The view of the U.S. Treasury is that the modifications to GILTI in the Biden’s administrations Build Back Better legislation (passed by the House but not by the Senate) would make GILTI compliant. The U.S. Treasury also discussed the current GILTI as a controlled foreign corporation (CFC) regime for purposes of Pillar Two, where GILTI-paid taxes can be allocated on a jurisdictional basis as required by the IIR. In addition, multiple non-U.S. officials reiterated that a modified U.S. GILTI would be deemed IIR compliant–perhaps sending a signal to the U.S.
Process to Finalize Pillar Two
The OECD and Inclusive Framework are currently working on five workstreams that concern the practical adoption and implementation of the Global Anti-Base Erosion (GloBE) rules. Guidance is expected to be released on a piecemeal basis as it becomes available. The five workstreams include: (1) the coordination of the GloBE rules and their order of application, and the development of the peer review process, (2) additional interpretation of the Model GloBE rules, (3) GloBE information return and rules related to the return, (4) safe harbors and (5) “tax capacity building” allowing for a system to provide a tax administration with guidance and technical assistance to implement the rules.
Important Technical and Political Issues
- New guidance is expected concerning the use of deferred tax accounting to replace or complement the “carryforward” mechanism discussed in the October 2020 blueprint. Valuation allowances and uncertain tax positions will not be included in “covered taxes” because of management’s discretion is allowed causing a concern that deferred taxes may never been paid.
- The EU reiterated its confidence that Pillar Two will be implemented in all or most of the EU, despite Hungary’s current opposition preventing the unanimous agreement required under the EU’s Pillar Two directive. Many countries have expressed concern about the status of the U.S. GILTI regime and adoption of Pillar Two by the U.S.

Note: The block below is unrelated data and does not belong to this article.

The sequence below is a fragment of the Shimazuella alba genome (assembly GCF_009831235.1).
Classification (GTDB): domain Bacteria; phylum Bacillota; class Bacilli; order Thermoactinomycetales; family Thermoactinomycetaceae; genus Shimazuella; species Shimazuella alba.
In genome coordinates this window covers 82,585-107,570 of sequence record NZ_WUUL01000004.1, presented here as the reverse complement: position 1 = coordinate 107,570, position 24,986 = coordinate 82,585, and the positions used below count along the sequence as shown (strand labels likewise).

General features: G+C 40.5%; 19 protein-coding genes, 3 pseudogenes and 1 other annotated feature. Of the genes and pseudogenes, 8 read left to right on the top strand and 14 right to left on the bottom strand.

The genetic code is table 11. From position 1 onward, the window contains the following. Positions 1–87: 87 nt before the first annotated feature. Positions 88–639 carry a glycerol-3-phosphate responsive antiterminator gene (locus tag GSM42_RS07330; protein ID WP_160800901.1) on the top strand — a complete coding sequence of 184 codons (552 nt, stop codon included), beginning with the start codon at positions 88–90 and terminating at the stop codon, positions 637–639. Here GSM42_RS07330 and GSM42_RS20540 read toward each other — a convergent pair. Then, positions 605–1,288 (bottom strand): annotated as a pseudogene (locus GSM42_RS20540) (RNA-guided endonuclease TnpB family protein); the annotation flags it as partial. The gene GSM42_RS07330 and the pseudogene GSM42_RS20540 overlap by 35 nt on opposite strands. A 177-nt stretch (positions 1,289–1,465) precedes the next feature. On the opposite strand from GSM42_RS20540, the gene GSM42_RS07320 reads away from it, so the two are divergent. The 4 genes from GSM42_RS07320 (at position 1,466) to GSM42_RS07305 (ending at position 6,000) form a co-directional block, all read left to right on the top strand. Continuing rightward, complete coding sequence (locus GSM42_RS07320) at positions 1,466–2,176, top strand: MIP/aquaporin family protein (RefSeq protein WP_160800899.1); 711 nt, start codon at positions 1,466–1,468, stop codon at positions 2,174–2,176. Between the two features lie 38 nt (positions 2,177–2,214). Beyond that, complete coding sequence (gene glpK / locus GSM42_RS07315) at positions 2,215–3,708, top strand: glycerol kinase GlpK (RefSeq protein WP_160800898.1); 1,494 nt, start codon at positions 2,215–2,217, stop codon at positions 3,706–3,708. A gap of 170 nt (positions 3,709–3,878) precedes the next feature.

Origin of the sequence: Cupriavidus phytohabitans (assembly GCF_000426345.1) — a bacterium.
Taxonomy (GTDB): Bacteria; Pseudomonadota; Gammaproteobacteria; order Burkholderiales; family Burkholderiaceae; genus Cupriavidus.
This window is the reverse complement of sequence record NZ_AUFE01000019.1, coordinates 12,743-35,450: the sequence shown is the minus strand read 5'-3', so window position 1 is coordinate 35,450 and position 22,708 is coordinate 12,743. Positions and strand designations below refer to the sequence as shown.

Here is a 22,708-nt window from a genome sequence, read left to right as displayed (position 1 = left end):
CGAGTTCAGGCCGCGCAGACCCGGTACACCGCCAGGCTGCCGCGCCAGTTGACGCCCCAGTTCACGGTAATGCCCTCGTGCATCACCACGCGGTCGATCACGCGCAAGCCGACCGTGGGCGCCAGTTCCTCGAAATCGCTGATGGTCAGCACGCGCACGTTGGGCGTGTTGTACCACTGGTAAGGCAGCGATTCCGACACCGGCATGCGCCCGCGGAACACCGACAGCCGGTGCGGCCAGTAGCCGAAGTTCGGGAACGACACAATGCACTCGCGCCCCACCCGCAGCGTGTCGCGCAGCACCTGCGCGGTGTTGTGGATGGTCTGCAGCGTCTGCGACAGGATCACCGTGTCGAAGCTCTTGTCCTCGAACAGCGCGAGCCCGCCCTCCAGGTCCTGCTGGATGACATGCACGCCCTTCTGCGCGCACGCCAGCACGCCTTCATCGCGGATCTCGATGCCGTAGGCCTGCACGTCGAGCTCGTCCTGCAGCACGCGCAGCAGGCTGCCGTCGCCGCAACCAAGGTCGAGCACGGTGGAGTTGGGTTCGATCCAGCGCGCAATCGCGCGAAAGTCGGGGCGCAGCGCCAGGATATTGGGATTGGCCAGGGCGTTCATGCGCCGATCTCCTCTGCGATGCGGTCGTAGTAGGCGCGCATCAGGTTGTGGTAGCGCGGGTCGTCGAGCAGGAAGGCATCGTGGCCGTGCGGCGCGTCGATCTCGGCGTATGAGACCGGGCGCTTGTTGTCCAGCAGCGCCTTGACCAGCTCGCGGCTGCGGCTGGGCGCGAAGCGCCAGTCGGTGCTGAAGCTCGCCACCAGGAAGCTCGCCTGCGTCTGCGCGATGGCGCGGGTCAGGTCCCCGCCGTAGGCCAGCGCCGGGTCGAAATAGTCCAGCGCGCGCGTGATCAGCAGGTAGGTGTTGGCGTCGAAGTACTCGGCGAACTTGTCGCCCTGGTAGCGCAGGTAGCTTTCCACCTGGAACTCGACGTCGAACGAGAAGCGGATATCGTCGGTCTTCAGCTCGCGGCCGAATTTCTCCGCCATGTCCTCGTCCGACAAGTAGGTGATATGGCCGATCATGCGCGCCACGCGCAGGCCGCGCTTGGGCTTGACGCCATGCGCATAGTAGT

- A technical issue of importance concerns the allocation of CFC taxes. It is an issue for the U.S. GILTI tax but is also relevant in countries like Japan, the UK and many other that do have CFC regimes. A consensus has not been reached yet but is necessary for a successful implementation of Pillar Two.
- The treatment of R&D tax credits under the GloBE rules was sharply criticized by the business community. R&D tax credits can result in a jurisdiction’s effective tax rate dropping below the 15% threshold and causing a top-up tax levied in another jurisdiction. The extent to which Pillar Two could reduce the effectiveness of R&D tax credits and stifle innovation was subject to debates between business representatives and policy makers.
While there seems to still be a consensus and willingness by the Inclusive Framework to bring the Pillar work to its conclusion and implementation, the last several months have been plagued with political and technical difficulties. A clear takeaway from the OECD/USCIB conference is that the timing for the release of new guidance concerning the Pillars remains extremely fluid and key technical issues have not yet been resolved. Taxpayers should take advantage of these delays to start quantifying the potential impact of the Pillars on their tax position.